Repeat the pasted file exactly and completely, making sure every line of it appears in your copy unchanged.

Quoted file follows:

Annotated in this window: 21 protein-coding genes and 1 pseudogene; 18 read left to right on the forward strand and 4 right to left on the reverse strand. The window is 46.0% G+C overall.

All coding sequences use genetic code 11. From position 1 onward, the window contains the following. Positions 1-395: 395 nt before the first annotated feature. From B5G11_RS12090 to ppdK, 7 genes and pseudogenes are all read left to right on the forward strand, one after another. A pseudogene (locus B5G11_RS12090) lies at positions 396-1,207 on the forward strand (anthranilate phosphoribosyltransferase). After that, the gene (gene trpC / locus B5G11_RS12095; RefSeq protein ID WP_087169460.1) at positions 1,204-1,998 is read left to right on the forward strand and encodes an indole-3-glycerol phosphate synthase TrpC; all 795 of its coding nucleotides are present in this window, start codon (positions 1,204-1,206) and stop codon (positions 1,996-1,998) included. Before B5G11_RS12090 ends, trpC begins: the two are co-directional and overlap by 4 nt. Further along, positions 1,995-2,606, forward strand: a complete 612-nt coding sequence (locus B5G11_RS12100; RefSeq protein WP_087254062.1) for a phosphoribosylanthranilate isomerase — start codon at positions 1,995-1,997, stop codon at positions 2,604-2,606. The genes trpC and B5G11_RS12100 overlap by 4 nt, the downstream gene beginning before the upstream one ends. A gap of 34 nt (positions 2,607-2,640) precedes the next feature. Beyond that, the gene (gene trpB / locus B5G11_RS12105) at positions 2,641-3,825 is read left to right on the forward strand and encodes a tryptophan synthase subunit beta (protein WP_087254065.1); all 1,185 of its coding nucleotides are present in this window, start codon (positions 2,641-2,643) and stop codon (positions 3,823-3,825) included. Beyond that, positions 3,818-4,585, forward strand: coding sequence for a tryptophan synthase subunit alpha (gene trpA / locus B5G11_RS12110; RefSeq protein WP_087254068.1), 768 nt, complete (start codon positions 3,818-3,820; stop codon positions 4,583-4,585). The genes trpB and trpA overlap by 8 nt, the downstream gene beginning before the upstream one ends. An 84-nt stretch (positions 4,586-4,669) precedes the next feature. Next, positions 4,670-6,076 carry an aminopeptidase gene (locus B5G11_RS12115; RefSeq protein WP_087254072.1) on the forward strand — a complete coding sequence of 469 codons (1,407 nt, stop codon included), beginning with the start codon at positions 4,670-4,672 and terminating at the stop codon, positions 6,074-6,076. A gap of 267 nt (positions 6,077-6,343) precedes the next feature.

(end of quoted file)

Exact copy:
Annotated in this window: 21 protein-coding genes and 1 pseudogene; 18 read left to right on the forward strand and 4 right to left on the reverse strand. The window is 46.0% G+C overall.

All coding sequences use genetic code 11. From position 1 onward, the window contains the following. Positions 1-395: 395 nt before the first annotated feature. From B5G11_RS12090 to ppdK, 7 genes and pseudogenes are all read left to right on the forward strand, one after another. A pseudogene (locus B5G11_RS12090) lies at positions 396-1,207 on the forward strand (anthranilate phosphoribosyltransferase). After that, the gene (gene trpC / locus B5G11_RS12095; RefSeq protein ID WP_087169460.1) at positions 1,204-1,998 is read left to right on the forward strand and encodes an indole-3-glycerol phosphate synthase TrpC; all 795 of its coding nucleotides are present in this window, start codon (positions 1,204-1,206) and stop codon (positions 1,996-1,998) included. Before B5G11_RS12090 ends, trpC begins: the two are co-directional and overlap by 4 nt. Further along, positions 1,995-2,606, forward strand: a complete 612-nt coding sequence (locus B5G11_RS12100; RefSeq protein WP_087254062.1) for a phosphoribosylanthranilate isomerase — start codon at positions 1,995-1,997, stop codon at positions 2,604-2,606. The genes trpC and B5G11_RS12100 overlap by 4 nt, the downstream gene beginning before the upstream one ends. A gap of 34 nt (positions 2,607-2,640) precedes the next feature. Beyond that, the gene (gene trpB / locus B5G11_RS12105) at positions 2,641-3,825 is read left to right on the forward strand and encodes a tryptophan synthase subunit beta (protein WP_087254065.1); all 1,185 of its coding nucleotides are present in this window, start codon (positions 2,641-2,643) and stop codon (positions 3,823-3,825) included. Beyond that, positions 3,818-4,585, forward strand: coding sequence for a tryptophan synthase subunit alpha (gene trpA / locus B5G11_RS12110; RefSeq protein WP_087254068.1), 768 nt, complete (start codon positions 3,818-3,820; stop codon positions 4,583-4,585). The genes trpB and trpA overlap by 8 nt, the downstream gene beginning before the upstream one ends. An 84-nt stretch (positions 4,586-4,669) precedes the next feature. Next, positions 4,670-6,076 carry an aminopeptidase gene (locus B5G11_RS12115; RefSeq protein WP_087254072.1) on the forward strand — a complete coding sequence of 469 codons (1,407 nt, stop codon included), beginning with the start codon at positions 4,670-4,672 and terminating at the stop codon, positions 6,074-6,076. A gap of 267 nt (positions 6,077-6,343) precedes the next feature.